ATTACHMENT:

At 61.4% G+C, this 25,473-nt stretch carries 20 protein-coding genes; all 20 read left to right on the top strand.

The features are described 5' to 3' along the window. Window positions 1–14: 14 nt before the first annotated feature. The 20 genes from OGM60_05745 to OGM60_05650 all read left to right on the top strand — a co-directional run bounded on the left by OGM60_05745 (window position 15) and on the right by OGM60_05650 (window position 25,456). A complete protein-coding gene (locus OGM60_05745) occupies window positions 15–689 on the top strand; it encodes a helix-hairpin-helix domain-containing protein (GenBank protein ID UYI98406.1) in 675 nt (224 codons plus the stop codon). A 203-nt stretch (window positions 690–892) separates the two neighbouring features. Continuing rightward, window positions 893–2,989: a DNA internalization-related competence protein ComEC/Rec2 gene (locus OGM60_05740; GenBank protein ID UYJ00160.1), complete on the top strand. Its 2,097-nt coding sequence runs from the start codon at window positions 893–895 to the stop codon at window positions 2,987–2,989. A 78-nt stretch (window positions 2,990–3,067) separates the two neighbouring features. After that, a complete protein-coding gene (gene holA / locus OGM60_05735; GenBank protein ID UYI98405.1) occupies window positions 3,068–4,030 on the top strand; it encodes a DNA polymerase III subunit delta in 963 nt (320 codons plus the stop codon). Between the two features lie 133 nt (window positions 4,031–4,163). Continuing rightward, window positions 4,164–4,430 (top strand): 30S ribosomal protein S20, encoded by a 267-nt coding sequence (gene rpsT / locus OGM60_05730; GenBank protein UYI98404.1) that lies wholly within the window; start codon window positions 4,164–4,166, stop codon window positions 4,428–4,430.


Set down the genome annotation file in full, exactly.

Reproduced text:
At 61.4% G+C, this 25,473-nt stretch carries 20 protein-coding genes; all 20 read left to right on the top strand.

The features are described 5' to 3' along the window. Window positions 1–14: 14 nt before the first annotated feature. The 20 genes from OGM60_05745 to OGM60_05650 all read left to right on the top strand — a co-directional run bounded on the left by OGM60_05745 (window position 15) and on the right by OGM60_05650 (window position 25,456). A complete protein-coding gene (locus OGM60_05745) occupies window positions 15–689 on the top strand; it encodes a helix-hairpin-helix domain-containing protein (GenBank protein ID UYI98406.1) in 675 nt (224 codons plus the stop codon). A 203-nt stretch (window positions 690–892) separates the two neighbouring features. Continuing rightward, window positions 893–2,989: a DNA internalization-related competence protein ComEC/Rec2 gene (locus OGM60_05740; GenBank protein ID UYJ00160.1), complete on the top strand. Its 2,097-nt coding sequence runs from the start codon at window positions 893–895 to the stop codon at window positions 2,987–2,989. A 78-nt stretch (window positions 2,990–3,067) separates the two neighbouring features. After that, a complete protein-coding gene (gene holA / locus OGM60_05735; GenBank protein ID UYI98405.1) occupies window positions 3,068–4,030 on the top strand; it encodes a DNA polymerase III subunit delta in 963 nt (320 codons plus the stop codon). Between the two features lie 133 nt (window positions 4,031–4,163). Continuing rightward, window positions 4,164–4,430 (top strand): 30S ribosomal protein S20, encoded by a 267-nt coding sequence (gene rpsT / locus OGM60_05730; GenBank protein UYI98404.1) that lies wholly within the window; start codon window positions 4,164–4,166, stop codon window positions 4,428–4,430.